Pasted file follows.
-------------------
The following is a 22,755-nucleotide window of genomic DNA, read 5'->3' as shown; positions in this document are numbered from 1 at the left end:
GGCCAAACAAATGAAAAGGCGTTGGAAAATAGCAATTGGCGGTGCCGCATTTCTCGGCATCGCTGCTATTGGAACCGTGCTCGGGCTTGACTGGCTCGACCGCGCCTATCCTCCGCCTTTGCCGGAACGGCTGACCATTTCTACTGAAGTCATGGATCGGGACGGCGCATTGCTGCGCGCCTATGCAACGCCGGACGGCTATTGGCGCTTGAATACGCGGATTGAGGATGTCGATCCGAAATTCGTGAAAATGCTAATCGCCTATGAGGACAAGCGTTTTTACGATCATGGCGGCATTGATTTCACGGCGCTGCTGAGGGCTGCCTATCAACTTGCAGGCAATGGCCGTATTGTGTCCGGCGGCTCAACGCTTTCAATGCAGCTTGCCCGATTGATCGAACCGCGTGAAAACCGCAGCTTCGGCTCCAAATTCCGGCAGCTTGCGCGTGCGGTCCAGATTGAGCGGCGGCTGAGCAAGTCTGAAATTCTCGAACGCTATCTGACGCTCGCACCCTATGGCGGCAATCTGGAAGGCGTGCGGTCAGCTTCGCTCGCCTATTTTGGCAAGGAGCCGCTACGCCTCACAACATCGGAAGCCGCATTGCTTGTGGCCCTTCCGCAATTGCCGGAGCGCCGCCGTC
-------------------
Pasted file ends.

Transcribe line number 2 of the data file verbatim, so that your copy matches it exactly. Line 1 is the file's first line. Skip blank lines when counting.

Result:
GGCCAAACAAATGAAAAGGCGTTGGAAAATAGCAATTGGCGGTGCCGCATTTCTCGGCATCGCTGCTATTGGAACCGTGCTCGGGCTTGACTGGCTCGACCGCGCCTATCCTCCGCCTTTGCCGGAACGGCTGACCATTTCTACTGAAGTCATGGATCGGGACGGCGCATTGCTGCGCGCCTATGCAACGCCGGACGGCTATTGGCGCTTGAATACGCGGATTGAGGATGTCGATCCGAAATTCGTGAAAATGCTAATCGCCTATGAGGACAAGCGTTTTTACGATCATGGCGGCATTGATTTCACGGCGCTGCTGAGGGCTGCCTATCAACTTGCAGGCAATGGCCGTATTGTGTCCGGCGGCTCAACGCTTTCAATGCAGCTTGCCCGATTGATCGAACCGCGTGAAAACCGCAGCTTCGGCTCCAAATTCCGGCAGCTTGCGCGTGCGGTCCAGATTGAGCGGCGGCTGAGCAAGTCTGAAATTCTCGAACGCTATCTGACGCTCGCACCCTATGGCGGCAATCTGGAAGGCGTGCGGTCAGCTTCGCTCGCCTATTTTGGCAAGGAGCCGCTACGCCTCACAACATCGGAAGCCGCATTGCTTGTGGCCCTTCCGCAATTGCCGGAGCGCCGCCGTC